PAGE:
Ultimate Korean Fried Chicken | Food Network

Get the recipe: http://www.foodnetwork.com/recipes/ultimate-korean-fried-chicken-2707051

Ultimate Korean Fried Chicken
Recipe courtesy of Judy Joo
Total: 27 hr
Active: 1 hr 40 min
Yield: 4 servings
Level: Intermediate


Pickled Radish Cubes:
1/2 cup (113 grams) rice vinegar
1/2 cup (113 grams) water
1/2 cup (113 grams) superfine sugar or caster sugar
1 teaspoon kosher salt or sea salt
1 pound (about 500 grams) daikon radish, cut into 1/2-inch cubes

1/4 cup (32 grams) cornstarch or corn flour
2 1/2 teaspoons kosher salt or sea salt
1/2 teaspoon baking powder
10 grinds black pepper
2 chicken drumsticks, 2 thighs and 4 wings with tips (bone in, skin on)

Gochujang Sauce:
80 grams dark brown sugar
70 grams Korean chile paste (gochujang)
30 grams soy sauce
15 grams rice vinegar
14 grams sesame oil
1 teaspoon grated ginger
3 cloves garlic, grated

Sweet Soy Sauce:
250 grams soy sauce
100 grams dark brown sugar
60 grams mirin
30 grams rice vinegar
6 grams sesame oil
1 teaspoon grated ginger
1/2 teaspoon Korean chile flakes (gochugaru)
2 cloves garlic, grated
1 1/2 tablespoons cornstarch or corn flour

Oil, for frying
1/2 cup (70 grams) cornstarch or corn flour
1/4 cup (34 grams) fine matzo meal
1/4 cup (35 grams) all-purpose flour
2 tablespoons Korean chile flakes (gochugaru)
1 tablespoon kosher salt or sea salt
2 1/2 teaspoons garlic granules
2 1/2 teaspoons onion granules
1/4 teaspoon baking powder
1 cup (237 grams) water
1/3 cup (75 grams) vodka
2 tablespoons Korean chile paste (gochujang)


For the pickled radish cubes: Combine the rice vinegar, water, superfine sugar and salt in a large bowl, whisking until the sugar and salt are dissolved. Add the radish cubes and toss to coat. Leave at room temperature, covered, for 24 hours. Then refrigerate.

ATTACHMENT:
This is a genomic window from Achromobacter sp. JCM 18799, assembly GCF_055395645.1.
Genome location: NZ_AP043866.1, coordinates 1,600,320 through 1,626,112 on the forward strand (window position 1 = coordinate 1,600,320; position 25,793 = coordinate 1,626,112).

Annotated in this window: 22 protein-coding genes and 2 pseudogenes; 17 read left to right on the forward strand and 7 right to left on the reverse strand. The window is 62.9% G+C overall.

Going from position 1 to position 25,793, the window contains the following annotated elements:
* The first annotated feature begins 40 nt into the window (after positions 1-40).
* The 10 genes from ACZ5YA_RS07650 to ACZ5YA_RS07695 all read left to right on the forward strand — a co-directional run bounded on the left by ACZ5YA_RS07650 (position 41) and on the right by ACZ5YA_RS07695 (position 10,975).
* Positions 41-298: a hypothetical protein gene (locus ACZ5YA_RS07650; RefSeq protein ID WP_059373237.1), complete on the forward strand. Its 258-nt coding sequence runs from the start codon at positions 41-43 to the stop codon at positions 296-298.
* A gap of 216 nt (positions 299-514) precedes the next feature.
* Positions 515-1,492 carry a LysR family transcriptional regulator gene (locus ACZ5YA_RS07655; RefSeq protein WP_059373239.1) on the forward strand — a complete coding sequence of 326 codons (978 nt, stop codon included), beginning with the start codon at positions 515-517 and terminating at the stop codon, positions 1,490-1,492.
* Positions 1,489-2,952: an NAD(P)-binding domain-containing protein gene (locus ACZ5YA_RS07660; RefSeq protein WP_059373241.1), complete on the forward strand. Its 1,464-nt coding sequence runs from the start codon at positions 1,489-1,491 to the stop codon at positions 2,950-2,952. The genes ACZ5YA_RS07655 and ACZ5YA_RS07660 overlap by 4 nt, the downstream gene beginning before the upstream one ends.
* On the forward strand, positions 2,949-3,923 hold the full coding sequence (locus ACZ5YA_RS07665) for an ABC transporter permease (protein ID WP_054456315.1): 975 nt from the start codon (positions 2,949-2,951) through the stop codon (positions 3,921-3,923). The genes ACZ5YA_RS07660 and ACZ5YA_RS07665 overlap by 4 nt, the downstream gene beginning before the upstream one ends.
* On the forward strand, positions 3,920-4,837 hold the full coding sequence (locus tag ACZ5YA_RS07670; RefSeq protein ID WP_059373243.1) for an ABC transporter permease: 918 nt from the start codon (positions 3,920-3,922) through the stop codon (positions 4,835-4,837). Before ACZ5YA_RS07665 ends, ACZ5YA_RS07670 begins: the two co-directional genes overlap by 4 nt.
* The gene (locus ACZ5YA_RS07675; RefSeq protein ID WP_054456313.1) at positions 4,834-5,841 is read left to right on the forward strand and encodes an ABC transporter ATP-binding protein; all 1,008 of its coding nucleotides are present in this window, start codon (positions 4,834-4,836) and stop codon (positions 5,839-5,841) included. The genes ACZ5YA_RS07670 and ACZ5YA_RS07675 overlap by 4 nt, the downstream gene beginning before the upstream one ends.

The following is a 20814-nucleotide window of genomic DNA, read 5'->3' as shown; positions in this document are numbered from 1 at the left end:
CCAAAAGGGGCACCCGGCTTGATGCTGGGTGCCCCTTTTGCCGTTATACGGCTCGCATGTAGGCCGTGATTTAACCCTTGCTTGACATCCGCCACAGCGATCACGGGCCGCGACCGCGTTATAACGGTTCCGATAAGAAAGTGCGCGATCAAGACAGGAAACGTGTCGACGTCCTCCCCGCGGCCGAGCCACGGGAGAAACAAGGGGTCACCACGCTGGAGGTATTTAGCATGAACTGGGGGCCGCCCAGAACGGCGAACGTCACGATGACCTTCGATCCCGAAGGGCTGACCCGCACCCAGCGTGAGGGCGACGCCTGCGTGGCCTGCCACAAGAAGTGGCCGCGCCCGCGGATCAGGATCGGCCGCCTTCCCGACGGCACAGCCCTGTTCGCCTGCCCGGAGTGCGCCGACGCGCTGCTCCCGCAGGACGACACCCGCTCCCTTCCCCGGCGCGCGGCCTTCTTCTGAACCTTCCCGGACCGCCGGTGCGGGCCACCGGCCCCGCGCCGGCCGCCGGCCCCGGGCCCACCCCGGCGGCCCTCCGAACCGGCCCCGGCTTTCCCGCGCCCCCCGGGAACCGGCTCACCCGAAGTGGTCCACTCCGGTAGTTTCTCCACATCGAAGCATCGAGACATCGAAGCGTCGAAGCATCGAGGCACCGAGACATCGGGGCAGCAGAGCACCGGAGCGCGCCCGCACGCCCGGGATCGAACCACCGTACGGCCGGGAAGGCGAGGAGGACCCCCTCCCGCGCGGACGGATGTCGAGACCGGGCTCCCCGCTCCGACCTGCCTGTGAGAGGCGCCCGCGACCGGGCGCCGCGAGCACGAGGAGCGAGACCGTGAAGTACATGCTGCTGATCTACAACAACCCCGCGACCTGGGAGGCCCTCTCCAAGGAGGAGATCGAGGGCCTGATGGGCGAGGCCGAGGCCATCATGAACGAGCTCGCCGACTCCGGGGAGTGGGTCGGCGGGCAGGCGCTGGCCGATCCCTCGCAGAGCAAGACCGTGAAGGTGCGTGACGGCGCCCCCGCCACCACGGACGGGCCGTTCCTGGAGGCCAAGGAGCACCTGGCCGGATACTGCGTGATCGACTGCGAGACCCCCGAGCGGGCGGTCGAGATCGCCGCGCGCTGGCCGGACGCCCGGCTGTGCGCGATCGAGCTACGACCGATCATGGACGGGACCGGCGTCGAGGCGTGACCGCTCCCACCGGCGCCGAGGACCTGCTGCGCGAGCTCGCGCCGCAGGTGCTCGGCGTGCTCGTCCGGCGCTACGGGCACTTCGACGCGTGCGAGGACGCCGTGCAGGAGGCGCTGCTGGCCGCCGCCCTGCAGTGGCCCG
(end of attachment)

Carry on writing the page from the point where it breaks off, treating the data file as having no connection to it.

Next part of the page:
For the pre-coating: In a large bowl, whisk together the cornstarch, salt, baking powder and pepper. Add the chicken and toss well until evenly coated in all areas. Transfer the chicken to a rack, shaking the chicken well to get rid of any excess coating. Let rest, uncovered, for 1 hour.

For the gochujang sauce: Combine the brown sugar, chile paste, soy sauce, rice vinegar, sesame oil, ginger and garlic in a saucepan and bring to a boil. Lower to a simmer and allow to cook over low heat for 3 to 4 minutes. Set aside.

For the sweet soy sauce: Heat the soy sauce, brown sugar, mirin, rice vinegar, sesame oil, ginger, chile flakes and garlic in a saucepan over medium heat until the sugar has dissolved; allow to simmer for 3 minutes. Mix the cornstarch with 1 1/2 tablespoons water and whisk into the sauce. Bring to a boil, and then remove from the heat and set aside.

For the batter: Pour enough oil into a 6-quart Dutch oven to reach a depth of 2 inches. Heat the oil over medium-high heat until a deep-fry thermometer inserted in the oil reads 350 degrees F.

In a large bowl, whisk together the cornstarch, matzo meal, flour, chile flakes, salt, garlic granules, onion granules and baking powder. In a smaller bowl, whisk together the water, vodka and chile paste. Just before frying, whisk the wet mixture into the dry mixture. The consistency should be relatively thin and runny.

Working in 2 batches, dip each piece of chicken into the batter, letting excess batter drip off. Suspend the chicken in the oil for a couple of seconds for it to set before letting it slip completely into the oil, otherwise the chicken will fall and stick to the bottom of the pot. Fry the chicken until golden brown and cooked through, 15 to 20 minutes per batch. Transfer to a wire rack to drain as done.

Serve with the sauces on the side.

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8 Replies to “Ultimate Korean Fried Chicken | Food Network”

  1. Korea had chicken for a long time by creating different complex flavors with a sweet spicy tang sauce but Korean fried chicken taste better than American Chicken. Yes they use korean potato starch and flour for extra crisp for the dredge

  2. Not every Korean does double fry which people seem to forget. different areas of Korea have different methods just the most mainstream method is double fried. Just how the Tteokbokki everyone knows isn’t the original way either but everyone loves it. Remember People everyone cooks different

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